The versatility and adaptability of modern day working vessels will guarantee many a longer active career when demands change in an industry sector for which a ship was primarily built. This feature highlights one such change of career when a modern PSV was converted into a “W2W ERRV,” so a rebuild rather than a newbuild. Back in February 2015 Wagenborg Offshore christened the unique 3,696gt/2015 built ‘Walk-to-Work’ vessel Kroonborg in the port of Delfzijl, The Netherlands. This new concept known as a Service Operating Vessel (SOV) was designed and built to be deployed for a specific Client, Nederlandse Aardolie Maatschappij (NAM), to assist in offshore maintenance activities to unmanned platforms and gas production wells in the Southern North Sea over the coming 10 years. Due to a combination of functions and new techniques the Kroonborg was unique to the industry. The vessel was built for Royal Wagenborg by the Royal Niestern Sander shipyard at Delfzijl, The Netherlands. The 80m long and DP2 equipped ship offers a workshop, storage, accommodation and means of transport for 60 people, including two crews of 20 technicians. These crews work two consecutive weeks on multiple platforms with a motion compensated offshore access system allowing technicians to literally walk to work. Other “Walk to Work” equipped vessels have entered the industry since the Kroonborg and the need for a second such vessel was identified by Royal Wagenborg’s Offshore subdivision in 2017.

Wagenborg Offshore is an international offshore specialist with many years of maritime experience and internationally acquired knowledge in the area of oil and gas related transport disciplines. The company is also a specialist in shallow water projects and has been operating in the Caspian Sea for many years with vessels that were built for the special conditions in that area. The sphere of operations includes Anchor Handing Services, Ice Management Services, Seismic & Ice Survey Services, Offshore & Supply Services, Towage and Accommodation Services. The Parent Company was founded by Egbert Wagenborg, born in 1866, and his interest in the maritime world began as a child and at the age of just 10. In 1898 Mr Wagenborg started out with a two ship fleet under the company name of E. Wagenborg scheepsbevrachter Delfzijl. By 1901 Egbert Wagenborg had a broad portfolio of activities and by 1921 had cargo and ferry services operating, and expanding. From 1925 the marine diesel engine arrived in the shipping industry with the company’s first motor vessel, the Fivel, being purchased in 1927. In 1948 Wagenborg celebrated its 50th anniversary and from 1953 the naming policy of names ending in “borg” became the norm. The company’s centenary year was 1998 and Wagenborg was awarded the designation “Royal.”

From Queen to Castle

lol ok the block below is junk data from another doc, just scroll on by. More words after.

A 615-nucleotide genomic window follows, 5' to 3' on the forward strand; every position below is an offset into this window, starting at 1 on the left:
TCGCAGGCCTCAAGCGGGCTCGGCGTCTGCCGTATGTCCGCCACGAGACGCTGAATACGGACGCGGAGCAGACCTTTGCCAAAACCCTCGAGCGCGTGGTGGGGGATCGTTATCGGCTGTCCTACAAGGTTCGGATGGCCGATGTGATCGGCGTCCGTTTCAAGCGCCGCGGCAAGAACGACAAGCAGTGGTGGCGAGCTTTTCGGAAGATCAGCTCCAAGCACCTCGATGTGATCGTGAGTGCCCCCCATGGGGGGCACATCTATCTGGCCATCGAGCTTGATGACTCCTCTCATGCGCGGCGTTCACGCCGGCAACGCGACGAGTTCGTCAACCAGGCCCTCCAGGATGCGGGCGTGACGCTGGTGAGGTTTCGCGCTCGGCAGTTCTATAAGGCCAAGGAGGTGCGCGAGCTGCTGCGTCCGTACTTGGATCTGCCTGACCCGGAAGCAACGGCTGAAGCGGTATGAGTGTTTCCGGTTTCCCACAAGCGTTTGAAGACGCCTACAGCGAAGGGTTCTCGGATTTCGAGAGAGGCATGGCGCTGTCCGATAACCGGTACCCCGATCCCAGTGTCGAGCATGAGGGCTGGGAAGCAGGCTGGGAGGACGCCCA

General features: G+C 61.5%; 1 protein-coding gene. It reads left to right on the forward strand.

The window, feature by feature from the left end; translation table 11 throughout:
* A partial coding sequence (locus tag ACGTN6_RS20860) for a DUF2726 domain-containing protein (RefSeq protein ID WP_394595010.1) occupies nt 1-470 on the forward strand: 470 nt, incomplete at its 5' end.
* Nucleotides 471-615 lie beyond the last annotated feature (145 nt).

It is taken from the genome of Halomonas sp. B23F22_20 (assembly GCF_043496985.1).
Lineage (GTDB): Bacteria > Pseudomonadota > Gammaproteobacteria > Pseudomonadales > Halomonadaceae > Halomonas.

The Offshore Industry has endured a tough period with many vessels being laid up around the globe. Numerous elderly examples of these have gone for scrap and some have found a new career. The 6,233gt/2015 bulit Platform Support Vessel Vestland Cygnus was converted to a Special Purpose Ship with a 136 person capacity accommodation block just 6 months after delivery, and C-Beds converted the Seismic Survey Vessel Viking II (built in 1999 as the Veritas Viking II for Eidesvik) into an accommodation and Walk-to-Work vessel in 2016 with capacity for 125 people. The 8,395gt ship was renamed Wind Innovation. The Damen Group also identified the potential of converting idle Platform Support Vessels (PSVs) for new roles in alternative sectors such as aquaculture, shipping and defence. Uses include Container Feeder services, a Logistic Support Vessel, Accommodation Vessels or even a Live Fish Carrier. In 2017 Ulstein published conversion packages for their series of Platform Supply Vessels (PSVs) and one of the first examples to find a new lease of life was an Ulstein PX121 PSV. The hull of the Blue Queen was launched on 3rd November 2014 at the Crist S.A Shipyard in Gdansk, Poland, and towed to Ulstein Verft’s facility in Norway for completion. Delivery took place on 24th February 2015 and the vessel was operated by Golden Energy Offshore Management AS. On 13th November 2017 Wagenborg Offshore was awarded a 6-year contract by Nederlandse Aardolie Maatschappij (NAM) and Shell UK Exploration & Production (Shell UK)) for the provision of a second walk-to-work vessel. NAM and Shell UK work together in a combined business unit on the gas production on the Southern North Sea. The Blue Queen was acquired by Wagenborg Offshore to service this contract with a view to convert her to a Walk-to-Work Emergency Response and Rescue Vessel (W2W ERRV). Such a conversion project enables a company to quickly respond to a business opportunity rather than embark upon a costly and time consuming newbuild process. The duties to fulfill are as a standby and support vessel for inspection and maintenance of the unmanned platforms in both Dutch and British waters. The PX121 has gained excellent feedback from the offshore industry due to a favourable combination of fuel-efficiency and load capacity and the vessel type is particularly suited for a conversion to other types of services and is equipped with a dynamic positioning system Class II and meets the requirements of DNV’s Clean Design. The PX121 is of course of the X-BOW variety, a concept first unveiled to the shipping world in 2005. This bow form offers a gentle displacer, a tapered fore ship shape with a different volume distribution as well as sectional angles, resulting in a wave piercing effect at small wave heights, and also reduces pitching and bow impact loads in bigger seas. When comparing fore ship volumes with more conventional, bulbous bow shapes, the X-BOW has more displacement volume starting from the waterline. Instead of simply rising on the waves and then dropping with tremendous force, the X-BOW is able to absorb the force more consistently across its surface, enabling the ship to remain more stable during poor weather conditions, increasing comfort for passengers and crew alike and because it uses less fuel to get through the waves, it also helps to save energy. The X-BOW produces very little spray, so the deck remains dry behind, a benefit to the working environment at sea. The major benefits of the X-BOW include improved power efficiency, soft entry in waves, very low levels of noise and vibrations, reduced bow impact and slamming plus reduced wave-induced vibrations. It is worth noting here that in winter 2016-17 Wagenborg Offshore added a new accommodation unit to the 1,659gt/2012 built Serkeborg, increasing capacity from 12 to 24 people, including 11 crew members. The ship became a Diving Support Vessel, was renamed Redsborg and the conversion work was undertaken at the Royal Niestern Sander Shipyard, which included a DP2 system, a fire-fighting unit, a four point mooring system, a diving decompression chamber, a moon pool and a crane upgrade to a capacity of 25t at a 10m outreach.